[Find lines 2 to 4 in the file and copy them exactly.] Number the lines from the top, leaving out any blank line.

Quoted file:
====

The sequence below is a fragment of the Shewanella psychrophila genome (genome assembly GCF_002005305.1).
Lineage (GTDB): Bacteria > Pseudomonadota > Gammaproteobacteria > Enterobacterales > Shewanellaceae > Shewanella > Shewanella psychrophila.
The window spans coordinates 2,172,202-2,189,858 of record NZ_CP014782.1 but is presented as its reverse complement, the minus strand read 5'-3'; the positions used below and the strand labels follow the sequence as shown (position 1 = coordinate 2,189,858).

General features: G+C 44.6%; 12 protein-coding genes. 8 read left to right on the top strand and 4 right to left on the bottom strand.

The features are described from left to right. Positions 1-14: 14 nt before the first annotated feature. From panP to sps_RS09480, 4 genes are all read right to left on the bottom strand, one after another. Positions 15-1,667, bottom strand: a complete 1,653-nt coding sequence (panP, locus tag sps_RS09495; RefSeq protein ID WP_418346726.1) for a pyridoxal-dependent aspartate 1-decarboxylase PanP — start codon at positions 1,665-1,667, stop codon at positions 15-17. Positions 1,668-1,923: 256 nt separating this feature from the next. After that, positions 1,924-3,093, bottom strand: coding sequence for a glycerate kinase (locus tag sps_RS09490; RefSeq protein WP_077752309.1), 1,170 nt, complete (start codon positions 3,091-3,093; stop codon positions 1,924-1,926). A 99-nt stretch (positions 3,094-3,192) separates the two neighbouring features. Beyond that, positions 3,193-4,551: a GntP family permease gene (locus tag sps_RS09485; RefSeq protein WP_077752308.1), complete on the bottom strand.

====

Lineage (GTDB): Bacteria > Pseudomonadota > Gammaproteobacteria > Enterobacterales > Shewanellaceae > Shewanella > Shewanella psychrophila.
The window spans coordinates 2,172,202-2,189,858 of record NZ_CP014782.1 but is presented as its reverse complement, the minus strand read 5'-3'; the positions used below and the strand labels follow the sequence as shown (position 1 = coordinate 2,189,858).

General features: G+C 44.6%; 12 protein-coding genes. 8 read left to right on the top strand and 4 right to left on the bottom strand.